Evapotranspiration Rates Determine Green Roof Retention

by Dr. Anna Zakrisson on Sunday, May 26, 2019

Rain on a black roof

Retention and evapotranspiration are always THE SAME VOLUMES!

Retention is water captured by the green roof that only LEAVES AS VAPOR through the process of evapotranspiration. Evapotranspiration is the process of water escaping as vapor through evaporation + plant transpiration.
Thus, you want to increase retention by 5 Gallons, you need to increase evapotranspiration by 5 Gallons.

Let's unpack this:

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What is evaporation?

A green roof sucks up water like a sponge, and just like a sponge holds water, water is also held on the roof. Yes, of course, some water may also become runoff, but today, we will focus on that part of the water that never runs off: the retained water:

If a wet sponge sits on an impervious surface in the sun, the only way for the water to disappear is for it to evaporate. On a green roof, it’s the same: evaporation is the loss of water from any old surface such as leaves and stems, soil particles or debris.

If it’s hot and windy, the roof dries faster than if it’s cool and still.

rain-on-roof-post.jpg
Green roof retention is like a sponge or a cup - it has a finite capacity.
Full video coming soon on the Purple-Roof YouTube channel!

Wind speed matters as it stirs up the so-called boundary layer allowing water molecules to leave the surface as vapor.

…but a green roof can do more. Enter vegetation!

The word evapotranspiration is a combination of the terms: transpiration and evaporation. Evaporation we have already mentioned, but what is transpiration?

Evaporation and condensation explained as a flowchart
The different states of water

What is transpiration?

During transpiration, water is lost through small holes on the plant leaves that are called stomata. These openings are responsible for the plant’s gas exchange.

Recall from high-school biology that, contrary to us humans, plants need water, carbon dioxide, and light to make sugars and produce oxygen in the process. When the stomata are open and allowing carbon dioxide entering the leaf and oxygen leaving, water is also lost in the process.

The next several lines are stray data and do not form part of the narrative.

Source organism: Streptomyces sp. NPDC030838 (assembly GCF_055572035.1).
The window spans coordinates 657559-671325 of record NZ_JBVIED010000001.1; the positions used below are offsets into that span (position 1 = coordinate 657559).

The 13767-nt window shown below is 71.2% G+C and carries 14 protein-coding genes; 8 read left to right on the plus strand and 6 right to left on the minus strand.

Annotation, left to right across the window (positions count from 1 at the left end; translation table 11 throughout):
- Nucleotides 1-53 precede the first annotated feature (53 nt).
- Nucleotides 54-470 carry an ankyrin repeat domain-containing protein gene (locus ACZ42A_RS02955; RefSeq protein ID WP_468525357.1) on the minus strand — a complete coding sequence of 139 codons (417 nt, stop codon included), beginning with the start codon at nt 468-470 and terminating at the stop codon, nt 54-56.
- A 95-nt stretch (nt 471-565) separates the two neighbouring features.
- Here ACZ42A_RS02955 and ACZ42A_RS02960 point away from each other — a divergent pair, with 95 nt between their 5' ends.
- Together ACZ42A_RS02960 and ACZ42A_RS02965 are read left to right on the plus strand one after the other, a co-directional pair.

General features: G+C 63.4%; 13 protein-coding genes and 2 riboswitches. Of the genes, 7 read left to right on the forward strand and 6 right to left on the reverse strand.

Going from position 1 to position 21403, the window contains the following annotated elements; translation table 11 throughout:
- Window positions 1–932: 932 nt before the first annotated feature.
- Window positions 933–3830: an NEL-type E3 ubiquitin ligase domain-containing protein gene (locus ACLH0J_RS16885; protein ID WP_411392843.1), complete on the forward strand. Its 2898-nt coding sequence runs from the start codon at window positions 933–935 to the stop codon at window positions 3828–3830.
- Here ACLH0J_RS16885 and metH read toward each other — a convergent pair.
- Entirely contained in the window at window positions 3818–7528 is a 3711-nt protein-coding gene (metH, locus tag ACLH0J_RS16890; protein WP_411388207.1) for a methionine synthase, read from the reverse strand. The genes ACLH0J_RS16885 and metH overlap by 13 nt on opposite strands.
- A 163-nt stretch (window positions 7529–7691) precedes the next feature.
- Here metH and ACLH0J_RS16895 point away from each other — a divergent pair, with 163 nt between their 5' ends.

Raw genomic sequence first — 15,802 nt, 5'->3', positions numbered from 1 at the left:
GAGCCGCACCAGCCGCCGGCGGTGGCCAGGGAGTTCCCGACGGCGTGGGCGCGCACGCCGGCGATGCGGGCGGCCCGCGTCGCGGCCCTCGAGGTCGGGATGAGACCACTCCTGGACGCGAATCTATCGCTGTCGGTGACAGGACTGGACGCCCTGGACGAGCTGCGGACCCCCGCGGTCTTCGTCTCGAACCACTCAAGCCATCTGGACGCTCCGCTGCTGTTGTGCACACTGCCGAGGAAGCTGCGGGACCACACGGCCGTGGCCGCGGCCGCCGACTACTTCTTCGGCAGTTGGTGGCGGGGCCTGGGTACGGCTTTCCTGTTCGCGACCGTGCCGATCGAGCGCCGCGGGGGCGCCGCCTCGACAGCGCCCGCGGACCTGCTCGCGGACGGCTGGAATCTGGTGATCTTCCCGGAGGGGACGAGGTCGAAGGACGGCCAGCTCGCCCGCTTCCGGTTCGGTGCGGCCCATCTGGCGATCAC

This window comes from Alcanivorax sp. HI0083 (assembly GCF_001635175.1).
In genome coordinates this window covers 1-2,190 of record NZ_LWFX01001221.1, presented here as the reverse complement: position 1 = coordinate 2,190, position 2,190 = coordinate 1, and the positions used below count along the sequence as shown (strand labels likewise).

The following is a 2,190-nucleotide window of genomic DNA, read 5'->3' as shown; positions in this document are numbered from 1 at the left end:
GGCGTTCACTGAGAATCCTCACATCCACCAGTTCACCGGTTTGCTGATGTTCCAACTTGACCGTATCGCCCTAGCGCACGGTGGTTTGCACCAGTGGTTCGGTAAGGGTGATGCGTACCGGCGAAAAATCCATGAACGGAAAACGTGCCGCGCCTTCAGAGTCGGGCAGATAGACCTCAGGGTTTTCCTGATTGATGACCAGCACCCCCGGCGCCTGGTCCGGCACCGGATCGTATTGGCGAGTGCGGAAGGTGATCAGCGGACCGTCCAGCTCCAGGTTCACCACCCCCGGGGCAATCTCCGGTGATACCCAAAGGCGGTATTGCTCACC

Water is sucked up from the soil by the roots, like through a milkshake straw, and travel by mass flow to the shoots, where it’s lost to the air as vapor.

A huge portion of the water taken up by the plant is lost this way, often over 95%. It may seem like a wasteful process, but this is also how the plant transports nutrients and other important compounds through their structures. After all, they don’t have blood, lungs, and a heart like we do.

We should also not forget the cooling effect of the transpired and evaporated water. This cooling effect is substantial and is one of the major benefits of having a green roof as it leads to significant energy savings.

Evapotranspiration from green roofs thus also help mitigate heat island effects in urban areas - an ever-growing problem in larger cities.

Stomata on underside of leaf showing water loss
Water loss through stomata in plants

Retention and evapotranspiration

How much water can a green roof retain? Well, it depends on how wet it already is. If it’s already dripping wet, not much… Plants have to work hard to remove that water before the roof has retained the capacity to store more rain.

Thus, the retention capacity of a green roof is completely determined on how fast water can be removed from the roof via evapotranspiration.

Hence, if you know the annual evapotranspiration rates you know the roof’s retention capacity.

Matching vegetation with your local climate

It’s vital that local precipitation rates match the evapotranspiration rates of the green roof vegetation. If this is not carefully considered, you might end up with a roof that is sucked dry in no time and is in constant need of expensive irrigation.

This is why it’s so important to carefully consider the green roof vegetation. Know your plants and know their evapotranspiration rates.

Also, for these reasons, it may not be a great idea to put unresearched local vegetation on a roof as often the evapotranspiration rates are unknown. Though this vegetation has evolved to the local climate, these plants may not be well adapted to the harsh green roof environment.

Norwegian houses with local vegetation on the green roofs
Local vegetation used on green roofs in Norway

However, if the local plants have been researched and are known to tolerate the harsh green roof conditions, they could be a good choice.

Green roofs experience extreme temperature fluctuations and are extremely exposed to wind and weather. Hence, it’s often a safe bet to go for well-researched plants such as sedum mats with a successful track record of many decades than wild cards that we know little about.

This is especially true if your budget is not extensive and can't easily cover a full roof plant replacement.

However, we should never stop researching and improving. In a few years’ time, the industry might have developed plant selections that are specialized to local climates in ways we can only dream of. One thing is for sure, we have exciting times ahead!

If you have any questions, suggestions, or feedback, don’t hesitate to contact us at info[at]purple-roof.com or through our contact form.

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For more info: info[at]purple-roof.com

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Reading-tip on the link between green roof/living roof vegetation and hydrological performance:

Stovin, Virginia, et al. "The influence of substrate and vegetation configuration on green roof hydrological performance." Ecological Engineering85 (2015): 159-172.